Oklahoma State 97, Purdue 87: Boilers Fight Back

Phil Sears-USA TODAY Sports

Purdue fell behind by 23, but still fought back to challenge a very good Oklahoma State team.

We learned some pretty big lessons about our young Boilermaker team today. After trailing by 23 at halftime against one of the best teams in the country last year's Purdue team likely would have folded. Instead, Purdue returned to its roots and fought like mad bastards. When Kendall Stephens hit a long three-pointer with 3:16 left Purdue had fought back to cut the lead to 84-80 with plenty of time left. While that was as close as Purdue would get, it was impressive considering the first half could not have gone much worse.

I was able to listen to most of the first half on the way to Kokomo and watch a good portion of the second half. The first half was a foul fest reminiscent of the Oklahoma game in 2008 that Purdue played against Blake Griffin. Marcus Smart and the Cowboys were getting to the line with regularity as they were in the double bonus less than 10 minutes into the game. That helped Oklahoma State build a 52-29 halftime lead.

The second half was much different. Some of the foul calls went Purdue's way and the game got chippier. Purdue kept fighting and the young freshmen on the roster were making huge contributions. It wasn't the returning players that were contributing, but many of the newcomers. Errick Peck hit a few early threes and continues to be a great unifying player on this team. Bryson Scott had the best game of his young career with 18 points by relentlessly attacking the basket. Kendall Stephens hit a few big baskets and at least gave Purdue a chance.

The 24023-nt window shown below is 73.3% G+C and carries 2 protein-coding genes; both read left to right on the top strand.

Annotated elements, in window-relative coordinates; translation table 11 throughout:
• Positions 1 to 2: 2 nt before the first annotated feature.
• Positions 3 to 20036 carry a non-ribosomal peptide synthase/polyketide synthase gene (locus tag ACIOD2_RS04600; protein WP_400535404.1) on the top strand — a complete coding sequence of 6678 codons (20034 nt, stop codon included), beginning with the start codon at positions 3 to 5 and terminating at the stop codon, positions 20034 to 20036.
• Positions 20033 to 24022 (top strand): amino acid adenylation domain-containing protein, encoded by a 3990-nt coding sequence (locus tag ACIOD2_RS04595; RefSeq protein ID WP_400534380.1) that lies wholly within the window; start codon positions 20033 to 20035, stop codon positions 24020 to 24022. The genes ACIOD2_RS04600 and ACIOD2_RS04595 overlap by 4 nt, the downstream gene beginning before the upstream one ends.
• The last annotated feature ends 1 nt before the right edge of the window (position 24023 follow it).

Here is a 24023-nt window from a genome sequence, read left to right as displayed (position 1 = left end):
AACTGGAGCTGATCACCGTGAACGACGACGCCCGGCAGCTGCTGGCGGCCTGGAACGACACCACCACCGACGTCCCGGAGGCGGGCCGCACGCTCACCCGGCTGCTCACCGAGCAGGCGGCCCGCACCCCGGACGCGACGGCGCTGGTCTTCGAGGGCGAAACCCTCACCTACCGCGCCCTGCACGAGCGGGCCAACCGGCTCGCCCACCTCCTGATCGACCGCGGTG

Yes, this was a loss, but it was a test that we can say Purdue passed because they clawed their way back into the game against one of the best teams in the country. There is no shame in that. At the same time there is plenty to work on. This possibly becomes a win if Purdue isn't disjointed on both ends of the floor to the point it falls behind by 23 points in the first half. That's why comebacks from that far back are so rare. It is a hell of a hole to dig out of. You practically have to play perfect basketball to get out of it and Purdue almost did. If not for Smart playing like one of the best players in the country (and he is) Purdue was a stop or two from making things very interesting.

I was disappointed that A.J. Hammons continued to struggle on offense, but I realize that foul trouble was a large reason for that. He has got to attempt more than just two shots in a game. Yeah, he was getting to the line, but if he plays to his ability that number needs to be much higher. Right now Jay Simpson is more of an offensive threat, which can be both a good and a bad thing.

Going forward Purdue needs to build on this and win its last two games in this tournament. If Purdue plays Washington State their RPI will at least be raised by playing in a major conference. St. Joseph's also plays in a strong enough conference that their RPI will not dip too much. If they can be top 100 teams the tournament will be beneficial.

Basically, Purdue lost because they played a great team and got off to a bad start. Even then, they nearly pulled off a great comeback. It is a major positive to build on.

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